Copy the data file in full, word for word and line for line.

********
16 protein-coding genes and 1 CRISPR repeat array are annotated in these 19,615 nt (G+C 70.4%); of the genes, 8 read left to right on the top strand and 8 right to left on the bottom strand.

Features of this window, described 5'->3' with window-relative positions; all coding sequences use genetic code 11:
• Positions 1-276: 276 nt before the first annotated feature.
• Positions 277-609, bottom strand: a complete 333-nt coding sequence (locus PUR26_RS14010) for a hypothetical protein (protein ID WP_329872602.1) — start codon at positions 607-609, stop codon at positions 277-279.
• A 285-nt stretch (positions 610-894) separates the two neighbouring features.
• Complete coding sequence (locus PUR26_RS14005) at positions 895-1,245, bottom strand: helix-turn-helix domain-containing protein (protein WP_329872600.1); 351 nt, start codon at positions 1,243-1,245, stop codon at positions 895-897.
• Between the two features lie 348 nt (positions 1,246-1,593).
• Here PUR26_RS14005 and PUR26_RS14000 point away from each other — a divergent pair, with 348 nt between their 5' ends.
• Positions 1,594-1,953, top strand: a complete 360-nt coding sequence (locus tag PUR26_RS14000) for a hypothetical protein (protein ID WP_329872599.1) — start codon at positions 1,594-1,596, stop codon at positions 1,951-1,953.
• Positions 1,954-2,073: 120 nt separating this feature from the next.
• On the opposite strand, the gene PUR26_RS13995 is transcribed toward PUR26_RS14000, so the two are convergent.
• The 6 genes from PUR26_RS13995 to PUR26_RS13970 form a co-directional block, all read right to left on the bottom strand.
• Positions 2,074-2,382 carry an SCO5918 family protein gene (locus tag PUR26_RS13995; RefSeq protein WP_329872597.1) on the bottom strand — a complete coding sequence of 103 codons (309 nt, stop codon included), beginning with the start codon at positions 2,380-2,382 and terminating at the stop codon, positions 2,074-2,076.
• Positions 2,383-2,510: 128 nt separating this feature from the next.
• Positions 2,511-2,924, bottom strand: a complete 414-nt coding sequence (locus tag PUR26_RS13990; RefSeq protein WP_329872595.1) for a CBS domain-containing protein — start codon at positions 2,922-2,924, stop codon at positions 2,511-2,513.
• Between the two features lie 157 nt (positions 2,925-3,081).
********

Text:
16 protein-coding genes and 1 CRISPR repeat array are annotated in these 19,615 nt (G+C 70.4%); of the genes, 8 read left to right on the top strand and 8 right to left on the bottom strand.

Features of this window, described 5'->3' with window-relative positions; all coding sequences use genetic code 11:
• Positions 1-276: 276 nt before the first annotated feature.
• Positions 277-609, bottom strand: a complete 333-nt coding sequence (locus PUR26_RS14010) for a hypothetical protein (protein ID WP_329872602.1) — start codon at positions 607-609, stop codon at positions 277-279.
• A 285-nt stretch (positions 610-894) separates the two neighbouring features.
• Complete coding sequence (locus PUR26_RS14005) at positions 895-1,245, bottom strand: helix-turn-helix domain-containing protein (protein WP_329872600.1); 351 nt, start codon at positions 1,243-1,245, stop codon at positions 895-897.
• Between the two features lie 348 nt (positions 1,246-1,593).
• Here PUR26_RS14005 and PUR26_RS14000 point away from each other — a divergent pair, with 348 nt between their 5' ends.
• Positions 1,594-1,953, top strand: a complete 360-nt coding sequence (locus tag PUR26_RS14000) for a hypothetical protein (protein ID WP_329872599.1) — start codon at positions 1,594-1,596, stop codon at positions 1,951-1,953.
• Positions 1,954-2,073: 120 nt separating this feature from the next.
• On the opposite strand, the gene PUR26_RS13995 is transcribed toward PUR26_RS14000, so the two are convergent.
• The 6 genes from PUR26_RS13995 to PUR26_RS13970 form a co-directional block, all read right to left on the bottom strand.
• Positions 2,074-2,382 carry an SCO5918 family protein gene (locus tag PUR26_RS13995; RefSeq protein WP_329872597.1) on the bottom strand — a complete coding sequence of 103 codons (309 nt, stop codon included), beginning with the start codon at positions 2,380-2,382 and terminating at the stop codon, positions 2,074-2,076.
• Positions 2,383-2,510: 128 nt separating this feature from the next.
• Positions 2,511-2,924, bottom strand: a complete 414-nt coding sequence (locus tag PUR26_RS13990; RefSeq protein WP_329872595.1) for a CBS domain-containing protein — start codon at positions 2,922-2,924, stop codon at positions 2,511-2,513.
• Between the two features lie 157 nt (positions 2,925-3,081).